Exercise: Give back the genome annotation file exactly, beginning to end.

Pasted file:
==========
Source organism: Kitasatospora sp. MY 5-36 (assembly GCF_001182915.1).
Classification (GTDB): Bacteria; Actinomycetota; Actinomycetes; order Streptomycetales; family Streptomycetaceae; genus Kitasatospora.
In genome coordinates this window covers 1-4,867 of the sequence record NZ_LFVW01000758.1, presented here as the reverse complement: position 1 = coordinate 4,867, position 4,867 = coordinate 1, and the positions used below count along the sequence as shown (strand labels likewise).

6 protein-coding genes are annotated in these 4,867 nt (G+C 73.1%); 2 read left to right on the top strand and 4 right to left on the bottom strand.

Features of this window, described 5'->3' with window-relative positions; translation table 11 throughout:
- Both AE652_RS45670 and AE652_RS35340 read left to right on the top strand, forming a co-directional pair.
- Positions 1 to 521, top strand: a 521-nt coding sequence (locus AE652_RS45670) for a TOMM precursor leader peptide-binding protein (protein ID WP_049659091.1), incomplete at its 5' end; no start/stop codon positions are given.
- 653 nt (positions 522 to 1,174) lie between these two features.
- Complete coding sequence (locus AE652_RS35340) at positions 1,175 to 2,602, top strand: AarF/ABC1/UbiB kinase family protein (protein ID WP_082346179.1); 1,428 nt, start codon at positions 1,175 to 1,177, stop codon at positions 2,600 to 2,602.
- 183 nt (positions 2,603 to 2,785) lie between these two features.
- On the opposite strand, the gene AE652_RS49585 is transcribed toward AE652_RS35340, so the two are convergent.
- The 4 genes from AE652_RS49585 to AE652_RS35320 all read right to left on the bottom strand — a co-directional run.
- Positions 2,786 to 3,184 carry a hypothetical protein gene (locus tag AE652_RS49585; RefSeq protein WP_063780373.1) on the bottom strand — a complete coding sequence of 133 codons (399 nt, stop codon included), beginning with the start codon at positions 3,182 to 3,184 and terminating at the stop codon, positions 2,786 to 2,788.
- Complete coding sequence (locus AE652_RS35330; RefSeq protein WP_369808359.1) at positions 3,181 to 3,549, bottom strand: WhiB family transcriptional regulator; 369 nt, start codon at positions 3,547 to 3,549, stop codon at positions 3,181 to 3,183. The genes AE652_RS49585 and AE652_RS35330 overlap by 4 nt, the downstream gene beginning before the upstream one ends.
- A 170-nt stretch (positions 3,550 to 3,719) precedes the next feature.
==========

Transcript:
Source organism: Kitasatospora sp. MY 5-36 (assembly GCF_001182915.1).
Classification (GTDB): Bacteria; Actinomycetota; Actinomycetes; order Streptomycetales; family Streptomycetaceae; genus Kitasatospora.
In genome coordinates this window covers 1-4,867 of the sequence record NZ_LFVW01000758.1, presented here as the reverse complement: position 1 = coordinate 4,867, position 4,867 = coordinate 1, and the positions used below count along the sequence as shown (strand labels likewise).

6 protein-coding genes are annotated in these 4,867 nt (G+C 73.1%); 2 read left to right on the top strand and 4 right to left on the bottom strand.

Features of this window, described 5'->3' with window-relative positions; translation table 11 throughout:
- Both AE652_RS45670 and AE652_RS35340 read left to right on the top strand, forming a co-directional pair.
- Positions 1 to 521, top strand: a 521-nt coding sequence (locus AE652_RS45670) for a TOMM precursor leader peptide-binding protein (protein ID WP_049659091.1), incomplete at its 5' end; no start/stop codon positions are given.
- 653 nt (positions 522 to 1,174) lie between these two features.
- Complete coding sequence (locus AE652_RS35340) at positions 1,175 to 2,602, top strand: AarF/ABC1/UbiB kinase family protein (protein ID WP_082346179.1); 1,428 nt, start codon at positions 1,175 to 1,177, stop codon at positions 2,600 to 2,602.
- 183 nt (positions 2,603 to 2,785) lie between these two features.
- On the opposite strand, the gene AE652_RS49585 is transcribed toward AE652_RS35340, so the two are convergent.
- The 4 genes from AE652_RS49585 to AE652_RS35320 all read right to left on the bottom strand — a co-directional run.
- Positions 2,786 to 3,184 carry a hypothetical protein gene (locus tag AE652_RS49585; RefSeq protein WP_063780373.1) on the bottom strand — a complete coding sequence of 133 codons (399 nt, stop codon included), beginning with the start codon at positions 3,182 to 3,184 and terminating at the stop codon, positions 2,786 to 2,788.
- Complete coding sequence (locus AE652_RS35330; RefSeq protein WP_369808359.1) at positions 3,181 to 3,549, bottom strand: WhiB family transcriptional regulator; 369 nt, start codon at positions 3,547 to 3,549, stop codon at positions 3,181 to 3,183. The genes AE652_RS49585 and AE652_RS35330 overlap by 4 nt, the downstream gene beginning before the upstream one ends.
- A 170-nt stretch (positions 3,550 to 3,719) precedes the next feature.